It has been a protracted, desperate fight for survival but the implementation by the FSA of new rules arising from its Retail Distribution Review has surely delivered a mortal blow to many of the 21,700 individuals and companies offering financial advice to UK consumers. Already buckling under the weight of hugely demanding professional conduct and disclosure requirements, the new regulations this month that prohibit firms taking any form of commission from suppliers means that the only source of revenue for independent financial advisors is now upfront fees payable by their clients. The problem is that most research suggests that high street customers are unwilling to pay for financial services either at all or at least to the extent that advisors require to make ends meet.
Although a chronic history of mis-selling life assurance, pensions and other savings products precipitated this shake-up, the inherent potential for conflict of interest at the root of these scandals is not confined to the investment industry; commercial insurance brokers also represent the policyholder but depend on an income stream provided by the insurer. Unlikely perhaps, but were the FSA to similarly ban commission-based selling of insurance then brokers might have to face up to the same inconvenient truth as financial advisors; that the client does not value their service as much as an insurance company.
Already there are signs that distribution patterns are shifting. As online applications evolve and improve, small enterprises are buying insurance directly without intermediation. In the UK middle market many brokers have flipped over the fence entirely for part of their business; acting not for their client, but rather as agent for and underwriting partner of the insurer. Businesses like Thistle, Oxygen, Aquila, Pioneer and Globe are all owned by Lloyd’s brokers and are quietly developing market share operating in this capacity. The formation of the Managing General Agents Association (MGAA) a little over one year ago was in direct response to the very significant growth in the number of firms, many connected to brokers, operating a delegated underwriting model.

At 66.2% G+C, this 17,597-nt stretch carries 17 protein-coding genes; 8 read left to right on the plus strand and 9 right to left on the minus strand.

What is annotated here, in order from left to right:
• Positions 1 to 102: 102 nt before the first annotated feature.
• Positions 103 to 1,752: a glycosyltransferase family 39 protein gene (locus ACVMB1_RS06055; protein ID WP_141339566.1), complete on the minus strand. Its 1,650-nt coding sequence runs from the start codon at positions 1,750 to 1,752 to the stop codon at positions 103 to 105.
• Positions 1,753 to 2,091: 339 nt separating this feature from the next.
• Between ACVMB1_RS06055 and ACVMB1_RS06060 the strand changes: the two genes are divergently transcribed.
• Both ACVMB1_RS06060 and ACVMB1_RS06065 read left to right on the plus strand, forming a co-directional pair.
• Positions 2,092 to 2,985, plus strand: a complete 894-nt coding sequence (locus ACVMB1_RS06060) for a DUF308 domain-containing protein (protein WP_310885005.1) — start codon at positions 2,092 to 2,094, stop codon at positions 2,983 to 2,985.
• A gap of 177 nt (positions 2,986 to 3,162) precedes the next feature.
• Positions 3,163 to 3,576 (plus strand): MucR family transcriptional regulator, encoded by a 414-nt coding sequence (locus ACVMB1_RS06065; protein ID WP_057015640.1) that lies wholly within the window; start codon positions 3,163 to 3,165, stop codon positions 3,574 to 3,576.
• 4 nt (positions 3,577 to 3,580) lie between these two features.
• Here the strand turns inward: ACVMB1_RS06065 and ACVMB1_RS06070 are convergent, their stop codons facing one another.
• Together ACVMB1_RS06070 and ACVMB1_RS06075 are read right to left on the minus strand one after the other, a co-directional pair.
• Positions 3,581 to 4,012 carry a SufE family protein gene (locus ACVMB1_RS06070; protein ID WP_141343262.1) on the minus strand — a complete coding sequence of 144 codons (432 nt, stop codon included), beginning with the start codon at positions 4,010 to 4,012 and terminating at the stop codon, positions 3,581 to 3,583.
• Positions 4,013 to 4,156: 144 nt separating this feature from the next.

It is at the corporate end of the market, that brokers remain steadfastly customer-facing. Since the 2004 Spitzer inquiries, however, the international broking houses have been more transparent in how they are remunerated; working normally for a fee and where they receive commission often rebating it back to the client. Unfortunately in recent times, whilst the brokers have done a good job at containing expenses, with acquisition targets now drying up, their organic growth has remained pretty sluggish. In these recessionary times, with clients looking to minimise insurance-spend, brokers are under pressure to strengthen their value proposition and correctly charge for it. For Willis, like Aon before them, to look externally and specifically to McKinsey for their new CEO suggests that, unlike the investment industry, market pressure rather than regulation is prompting a transformation in the role and function of the intermediary in our sector.
2 thoughts on “On the Death of the Salesman”
Saving the best until last but how many as able/willing to get proactive?:
“…market pressure rather than regulation is prompting a transformation in the role and function of the intermediary in our sector”
An interesting conundrum that the intermediary sector faces and commission disclosure could be a game changer.
Undoubtedly more of the larger brokers will look to form their own MGA principally to allocate commission into different business areas so in essence they will be able to tell their client they only get paid 10% rather than 30%. This raises more questions, is a broker with a binder that places their own clients into their own facility a true MGA? Conflict of interest? The unenviable job of peusuading broking placement staff to place into a facility rather than place into the open market? TCF? But does this cost of setting up, recruiting underwriters, running BDX, ELTO management and all the joys that you have running an MGA justify this approach? As you and I know running an MGA isn’t cheap particularly with the increasing compliance cost and requirement of information from capacity providers.
However on the subject of the death of the salesman, I don’t think so, but an adaptation of selling beyond price (which everyone says they do) will be required, otherwise we could soon have a meerkat commercial combined policy and I am sure he hasn’t achieved chartered status yet?!
MD R&Q Commercial Risk Services.